Kenneth said: “The roof in the shop was leaking in many places and buckets were placed in some of the aisles to catch the water. I was sat in the cafe for a while which was directly above the hot tub. It’s been a terrifying experience, not only having to be rushed to hospital but then to be placed on a drip with an oxygen mask.

“I was in the hospital with a few others too and we were all interviewed by Environmental Health officers who were investigating where we had all been.

“I just hope others don’t now get ill and hopefully now they think they might have found out what caused it they can make sure it doesn’t happen again.”

Peter Martin, 60, from Stone, Staffordshire, who has also instructed Irwin Mitchell, said: “I just popped in to JTF to buy paper plates for our Scout group’s AGM. I went in the cafe for about an hour and was mingling around where the hot tubs were. 

“It was about four days later when I was ill and at first, I thought I just had flu or something like that but, after a couple of days off work, I was still suffering and was referred to Stafford Hospital by my GP. They did all sorts of tests and x-rays and, when I found out it was Legionnaires’ Disease, I was shocked. You just don’t expect to get such a serious condition.”

Peter Talbot from Werrington, Staffordshire, became ill four days after visiting the store to buy boots for his son. The 58-year-old first suffered the same serious flu-like symptoms as others on 13 July - four days after visiting the JTF store.

He had two days off work before going to the doctors believing he had a bad chest infection.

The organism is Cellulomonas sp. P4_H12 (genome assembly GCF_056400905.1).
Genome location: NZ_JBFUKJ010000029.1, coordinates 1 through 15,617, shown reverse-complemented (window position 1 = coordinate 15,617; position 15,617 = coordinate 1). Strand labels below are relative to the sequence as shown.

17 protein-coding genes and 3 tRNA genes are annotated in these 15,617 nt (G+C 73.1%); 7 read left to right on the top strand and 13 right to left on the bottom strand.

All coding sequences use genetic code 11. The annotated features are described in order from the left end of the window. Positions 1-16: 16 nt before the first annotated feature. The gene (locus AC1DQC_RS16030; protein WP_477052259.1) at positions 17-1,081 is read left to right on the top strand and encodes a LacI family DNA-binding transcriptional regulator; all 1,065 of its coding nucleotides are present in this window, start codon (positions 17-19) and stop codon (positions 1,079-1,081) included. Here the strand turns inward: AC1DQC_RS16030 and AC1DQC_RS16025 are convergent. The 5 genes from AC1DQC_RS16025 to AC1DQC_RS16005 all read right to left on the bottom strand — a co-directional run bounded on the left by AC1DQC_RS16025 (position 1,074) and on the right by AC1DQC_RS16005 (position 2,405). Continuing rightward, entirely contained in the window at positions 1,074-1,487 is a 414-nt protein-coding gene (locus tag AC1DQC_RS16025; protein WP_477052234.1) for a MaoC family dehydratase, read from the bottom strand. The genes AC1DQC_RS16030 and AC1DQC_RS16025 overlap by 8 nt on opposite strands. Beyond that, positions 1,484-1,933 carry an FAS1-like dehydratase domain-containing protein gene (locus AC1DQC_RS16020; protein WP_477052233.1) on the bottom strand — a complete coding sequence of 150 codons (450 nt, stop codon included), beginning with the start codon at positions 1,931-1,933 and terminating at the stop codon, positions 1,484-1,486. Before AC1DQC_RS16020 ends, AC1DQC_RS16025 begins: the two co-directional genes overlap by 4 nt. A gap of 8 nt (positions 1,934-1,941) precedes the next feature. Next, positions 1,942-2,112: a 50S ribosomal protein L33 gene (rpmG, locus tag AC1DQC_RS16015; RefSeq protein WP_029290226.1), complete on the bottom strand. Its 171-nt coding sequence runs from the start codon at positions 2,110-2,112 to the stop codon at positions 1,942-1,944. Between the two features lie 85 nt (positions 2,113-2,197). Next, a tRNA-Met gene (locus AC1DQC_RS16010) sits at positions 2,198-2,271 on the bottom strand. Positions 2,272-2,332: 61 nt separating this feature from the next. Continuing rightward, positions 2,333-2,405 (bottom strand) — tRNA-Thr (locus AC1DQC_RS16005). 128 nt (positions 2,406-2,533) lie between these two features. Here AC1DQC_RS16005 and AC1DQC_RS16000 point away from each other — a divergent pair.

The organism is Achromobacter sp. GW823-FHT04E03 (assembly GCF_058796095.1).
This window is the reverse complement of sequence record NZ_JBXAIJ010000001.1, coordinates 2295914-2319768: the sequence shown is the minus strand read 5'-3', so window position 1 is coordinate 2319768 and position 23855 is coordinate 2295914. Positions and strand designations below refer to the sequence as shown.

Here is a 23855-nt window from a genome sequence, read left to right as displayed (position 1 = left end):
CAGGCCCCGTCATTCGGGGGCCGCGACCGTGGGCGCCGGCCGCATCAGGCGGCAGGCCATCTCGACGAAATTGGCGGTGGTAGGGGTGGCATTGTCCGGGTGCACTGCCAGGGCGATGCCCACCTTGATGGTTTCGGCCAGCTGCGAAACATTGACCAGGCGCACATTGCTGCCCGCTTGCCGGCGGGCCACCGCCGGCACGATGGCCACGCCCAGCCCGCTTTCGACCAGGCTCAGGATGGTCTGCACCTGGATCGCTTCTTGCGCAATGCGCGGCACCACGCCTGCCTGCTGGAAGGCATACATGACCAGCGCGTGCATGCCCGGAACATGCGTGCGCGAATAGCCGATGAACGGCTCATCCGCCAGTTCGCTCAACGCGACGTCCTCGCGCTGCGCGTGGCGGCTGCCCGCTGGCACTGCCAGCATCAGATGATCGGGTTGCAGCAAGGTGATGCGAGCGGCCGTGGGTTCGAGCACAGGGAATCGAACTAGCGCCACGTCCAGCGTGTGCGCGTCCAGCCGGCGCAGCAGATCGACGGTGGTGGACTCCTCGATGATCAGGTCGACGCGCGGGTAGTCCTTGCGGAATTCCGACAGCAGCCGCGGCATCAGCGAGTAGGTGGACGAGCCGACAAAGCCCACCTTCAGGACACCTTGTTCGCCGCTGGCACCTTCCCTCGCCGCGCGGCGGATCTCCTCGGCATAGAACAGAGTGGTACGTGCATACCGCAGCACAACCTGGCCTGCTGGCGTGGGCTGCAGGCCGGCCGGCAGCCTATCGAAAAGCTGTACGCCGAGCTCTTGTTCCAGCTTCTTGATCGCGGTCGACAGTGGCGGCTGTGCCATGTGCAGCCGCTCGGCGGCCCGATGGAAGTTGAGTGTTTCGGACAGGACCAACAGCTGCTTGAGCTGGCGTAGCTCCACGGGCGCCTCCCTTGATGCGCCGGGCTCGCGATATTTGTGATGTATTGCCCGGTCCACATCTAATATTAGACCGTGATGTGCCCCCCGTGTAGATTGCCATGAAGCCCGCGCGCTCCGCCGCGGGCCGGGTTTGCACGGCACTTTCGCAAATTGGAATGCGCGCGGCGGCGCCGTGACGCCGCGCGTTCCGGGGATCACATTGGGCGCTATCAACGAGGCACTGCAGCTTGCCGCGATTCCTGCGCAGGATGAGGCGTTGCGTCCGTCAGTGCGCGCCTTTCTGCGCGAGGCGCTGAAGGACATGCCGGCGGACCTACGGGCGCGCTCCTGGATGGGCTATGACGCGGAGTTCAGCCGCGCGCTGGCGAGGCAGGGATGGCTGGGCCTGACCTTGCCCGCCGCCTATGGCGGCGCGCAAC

Peter Talbot said: “The doctor immediately admitted me to hospital and told me it was likely to be pneumonia but after running tests they found out it was Legionnaires’ Disease.”

While at the University of North Stafford Hospital he was in intensive care and lost consciousness on a number of occasions.

“I have read the news about the Legionnaires’ Disease and it’s been so scary not really knowing what is going on. So many people must have walked past the hot tub as it was near the entrance to the shop.”

Other recent cases being pursued by the firm include those for the victims of the recent outbreak among guests at the Diamante Beach hotel in Calpe, Spain. In that case, the firm’s experts have been instructed by the families of four British guests who died, as well as several other victims left seriously ill.

Dhillon added: “There are simple steps that can be taken to reduce the risk of infection with Legionella bacteria. The disease is normally contracted by inhaling contaminated droplets of water which means the hot tub would fit the criteria as a potential source.

“While it is too early to tell exactly what happened in this case, in our experience the reason for infection has usually been the failure to take simple preventative steps. These include maintaining stored water within the safe temperature range and making use of an appropriate level of chlorination. Protocols specifically designed to reduce the risk of infection are widely known and it is a concern to see several major outbreaks within a few months.”

Environmental health specialists, the Health and Safety Executive (HSE) and Stoke-on-Trent City Council are continuing to investigate the outbreak.